Rooma and Shibnath are gracious hosts. We discuss the manuscript and they tell us many stories about the past including BC Ghosh, Buddha Bose, Bose's sons Ashok and Arun, Yogananda, and Bikram. I will write more about the specifics at a later date.
After the meeting we head to the book district in search of old, rare and out of print books that are only available in Kolkata. I find a beat up, ancient copy of Yoga Hygiene Simplified by Shri Yogendra, another translation of Patanjali's Yoga Sutras, and a translation of the Rg Veda among many other things.
Jerome is looking for copies of an old pamphlet the BC Ghosh edited called Byayam, so we scour the side streets and rare book dealers. Down one of the streets we stumble across a book stand that is displaying this poster from Das' school. The poster is yoga asanas, 26 of them, performed by girls. The instruction is in Bengali. They also have a similar poster of boys and one of boys and girls mixed. I get all three. Together they cost about 90 cents.
We return to the hotel to eat and shower, then head to the Howrah train station across the Ganges. Our train to Ranchi leaves at 10:30pm and will arrive at 7:30 tomorrow morning.
To recover from a long day yesterday that was more like 3 days, we stay around the hotel in the morning. Sleeping late is impossible because of jet lag, but we bathe, do some asana and pranayama practice and eat on the terrace. The food at the hotel is quite good.
We head to downtown Kolkata to arrange for train tickets for tomorrow's journey to Ranchi. The ticket office is in the business district, crowded with street vendors and businessmen. We go to the office for foreigners as it is supposedly much faster than the one for Indians.
We get fresh green coconuts from a street vendor, drinking the water through a straw and then scooping out the flesh to eat. We also get a pomegranate and eat it while overlooking the Ganges.
We wait two hours for them to call our number at the ticket office. Then they tell us we should just go to the regular office where there is no line. So we leave and go around the corner. There are no lines, but the building smells like an outhouse. The bureaucracy is ridiculous, the computers are from the 80s, and communication seems way too hard.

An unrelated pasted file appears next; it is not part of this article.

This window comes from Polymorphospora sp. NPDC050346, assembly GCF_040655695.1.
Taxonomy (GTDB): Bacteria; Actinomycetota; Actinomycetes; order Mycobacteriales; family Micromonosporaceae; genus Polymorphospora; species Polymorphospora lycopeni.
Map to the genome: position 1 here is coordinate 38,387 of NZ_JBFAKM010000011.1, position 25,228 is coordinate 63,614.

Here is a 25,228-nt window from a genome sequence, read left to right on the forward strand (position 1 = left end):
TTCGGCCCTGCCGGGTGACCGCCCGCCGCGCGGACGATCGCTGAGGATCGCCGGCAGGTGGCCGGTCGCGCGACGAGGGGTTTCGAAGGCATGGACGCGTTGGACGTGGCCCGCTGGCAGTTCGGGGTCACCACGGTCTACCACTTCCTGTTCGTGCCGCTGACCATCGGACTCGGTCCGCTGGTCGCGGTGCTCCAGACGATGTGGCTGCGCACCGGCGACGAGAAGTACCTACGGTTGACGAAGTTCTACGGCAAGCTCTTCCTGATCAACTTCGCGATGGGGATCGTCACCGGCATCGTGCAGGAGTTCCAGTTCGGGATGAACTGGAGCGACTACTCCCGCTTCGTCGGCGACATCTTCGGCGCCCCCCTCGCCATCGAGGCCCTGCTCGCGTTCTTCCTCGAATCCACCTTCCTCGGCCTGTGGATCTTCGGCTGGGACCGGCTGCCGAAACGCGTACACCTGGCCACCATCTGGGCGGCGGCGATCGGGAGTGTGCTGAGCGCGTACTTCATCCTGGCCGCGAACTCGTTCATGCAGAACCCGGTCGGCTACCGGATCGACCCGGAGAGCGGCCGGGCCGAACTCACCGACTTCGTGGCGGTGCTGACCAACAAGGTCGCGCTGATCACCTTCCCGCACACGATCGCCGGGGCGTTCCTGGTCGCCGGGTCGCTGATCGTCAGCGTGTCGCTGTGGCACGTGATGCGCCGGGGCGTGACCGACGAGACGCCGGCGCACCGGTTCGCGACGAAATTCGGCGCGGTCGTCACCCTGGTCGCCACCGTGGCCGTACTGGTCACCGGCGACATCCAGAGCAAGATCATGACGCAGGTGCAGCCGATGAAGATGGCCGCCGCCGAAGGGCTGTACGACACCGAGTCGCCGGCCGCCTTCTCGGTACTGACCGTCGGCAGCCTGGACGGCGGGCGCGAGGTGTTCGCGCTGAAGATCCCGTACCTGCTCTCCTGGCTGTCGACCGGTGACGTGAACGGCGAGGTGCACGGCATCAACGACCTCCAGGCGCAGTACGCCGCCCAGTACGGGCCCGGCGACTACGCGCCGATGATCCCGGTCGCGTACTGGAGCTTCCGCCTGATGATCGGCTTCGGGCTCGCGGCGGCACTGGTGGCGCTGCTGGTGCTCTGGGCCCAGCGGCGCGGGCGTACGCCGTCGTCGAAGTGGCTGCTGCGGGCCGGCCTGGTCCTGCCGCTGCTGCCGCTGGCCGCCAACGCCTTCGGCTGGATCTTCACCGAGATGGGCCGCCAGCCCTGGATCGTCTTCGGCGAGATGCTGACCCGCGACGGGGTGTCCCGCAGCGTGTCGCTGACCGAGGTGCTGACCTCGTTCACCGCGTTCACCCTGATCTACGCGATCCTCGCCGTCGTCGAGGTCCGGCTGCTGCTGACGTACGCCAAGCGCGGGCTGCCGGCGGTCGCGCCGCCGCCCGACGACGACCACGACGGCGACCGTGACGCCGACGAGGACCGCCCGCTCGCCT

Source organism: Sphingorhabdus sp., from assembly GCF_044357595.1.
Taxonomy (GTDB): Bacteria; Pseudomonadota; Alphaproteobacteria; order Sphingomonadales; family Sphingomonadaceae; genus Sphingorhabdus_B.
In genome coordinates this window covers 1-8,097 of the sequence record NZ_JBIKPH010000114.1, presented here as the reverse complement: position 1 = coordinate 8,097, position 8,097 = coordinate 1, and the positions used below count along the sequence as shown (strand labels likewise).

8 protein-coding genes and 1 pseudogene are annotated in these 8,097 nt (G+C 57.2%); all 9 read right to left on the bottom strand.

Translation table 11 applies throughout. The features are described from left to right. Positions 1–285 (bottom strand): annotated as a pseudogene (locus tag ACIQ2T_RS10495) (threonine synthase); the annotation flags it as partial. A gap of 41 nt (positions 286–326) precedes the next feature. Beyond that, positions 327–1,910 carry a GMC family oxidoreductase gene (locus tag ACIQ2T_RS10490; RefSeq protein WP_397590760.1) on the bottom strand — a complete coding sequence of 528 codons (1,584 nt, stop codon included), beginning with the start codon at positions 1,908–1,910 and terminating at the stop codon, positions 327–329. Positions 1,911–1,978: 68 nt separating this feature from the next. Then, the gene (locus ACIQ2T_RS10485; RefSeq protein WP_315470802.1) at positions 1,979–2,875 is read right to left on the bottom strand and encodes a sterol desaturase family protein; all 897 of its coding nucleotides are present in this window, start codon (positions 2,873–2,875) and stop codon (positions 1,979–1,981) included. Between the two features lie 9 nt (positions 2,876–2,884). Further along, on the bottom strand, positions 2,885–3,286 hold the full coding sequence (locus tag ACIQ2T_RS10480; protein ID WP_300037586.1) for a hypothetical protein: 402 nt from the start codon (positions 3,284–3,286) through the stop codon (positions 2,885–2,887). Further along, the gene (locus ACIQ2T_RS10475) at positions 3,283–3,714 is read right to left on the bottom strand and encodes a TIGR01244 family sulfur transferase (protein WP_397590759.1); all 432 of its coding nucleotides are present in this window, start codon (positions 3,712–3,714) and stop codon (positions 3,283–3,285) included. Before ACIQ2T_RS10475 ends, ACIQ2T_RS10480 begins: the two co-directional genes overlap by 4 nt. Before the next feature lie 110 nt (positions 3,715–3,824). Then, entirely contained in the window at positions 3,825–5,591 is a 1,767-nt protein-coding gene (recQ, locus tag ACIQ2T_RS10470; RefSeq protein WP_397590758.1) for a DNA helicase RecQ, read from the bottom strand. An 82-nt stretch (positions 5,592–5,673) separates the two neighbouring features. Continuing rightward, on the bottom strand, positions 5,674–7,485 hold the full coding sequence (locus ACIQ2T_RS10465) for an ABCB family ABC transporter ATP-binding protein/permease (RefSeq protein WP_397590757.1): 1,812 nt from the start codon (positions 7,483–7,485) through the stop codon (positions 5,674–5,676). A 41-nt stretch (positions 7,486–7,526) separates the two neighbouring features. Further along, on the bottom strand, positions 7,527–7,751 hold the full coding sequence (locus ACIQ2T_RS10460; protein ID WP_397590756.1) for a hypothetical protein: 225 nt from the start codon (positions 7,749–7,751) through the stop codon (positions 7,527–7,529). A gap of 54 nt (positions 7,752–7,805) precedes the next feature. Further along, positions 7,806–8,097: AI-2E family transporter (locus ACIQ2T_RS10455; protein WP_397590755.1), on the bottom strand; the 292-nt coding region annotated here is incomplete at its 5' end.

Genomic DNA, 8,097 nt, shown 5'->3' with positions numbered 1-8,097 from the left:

We visit the Ghosh Yoga College and ask Muktamala a few questions. The walls are covered with photographs of Biswanath doing strongman feats and standing next to movie stars. There is one photo of Bose, none of Tony. Many advanced postures are on the wall, performed by Prem Sundar Das.
We visit 4 Garpur Rd., Bishnu and Yogananda's childhood home. A small tour of the home takes us to Yogananda's bedroom and meditation room. We are accompanied by an old man and his family, devotees of Yogananda. His devotion is moving even though I feel nothing from my experience at the home.
To end the day we follow some narrow alleys to the door of Ironman Nilmoni Das' place. It is run by Nilmoni's son Swapan Kumar Das. They lift weights and practice yoga for general health and fitness. They have been publishing books and charts of exercises for decades. These charts are a big part of the reason why athletes would come to Kolkata to train, even if it was with someone like BC Ghosh.
Swapan Kumar tells us many stories of Ghosh and the yoga culture of the 50s through today. He also has charts that detail 26 yoga asanas. They are unmistakably similar to Bikram's 26, though far from identical.
Das, along with everyone else we have talked to, says that Bikram was a weight lifter not a yogi. He is kind, saying that we should talk about the good in people, not their dark sides.
This journal honors my ongoing experience with the practice, study and teaching of yoga.
1) Sridaiva Yoga: Good Intention But Imbalanced
2) Understanding Chair Posture
2) Why I Don't Use Sanskrit or Say Namaste
3) The Meaningless Drudgery of Physical Yoga
5) Beyond Bikram: Why This Is a Great Time For Ghosh Yoga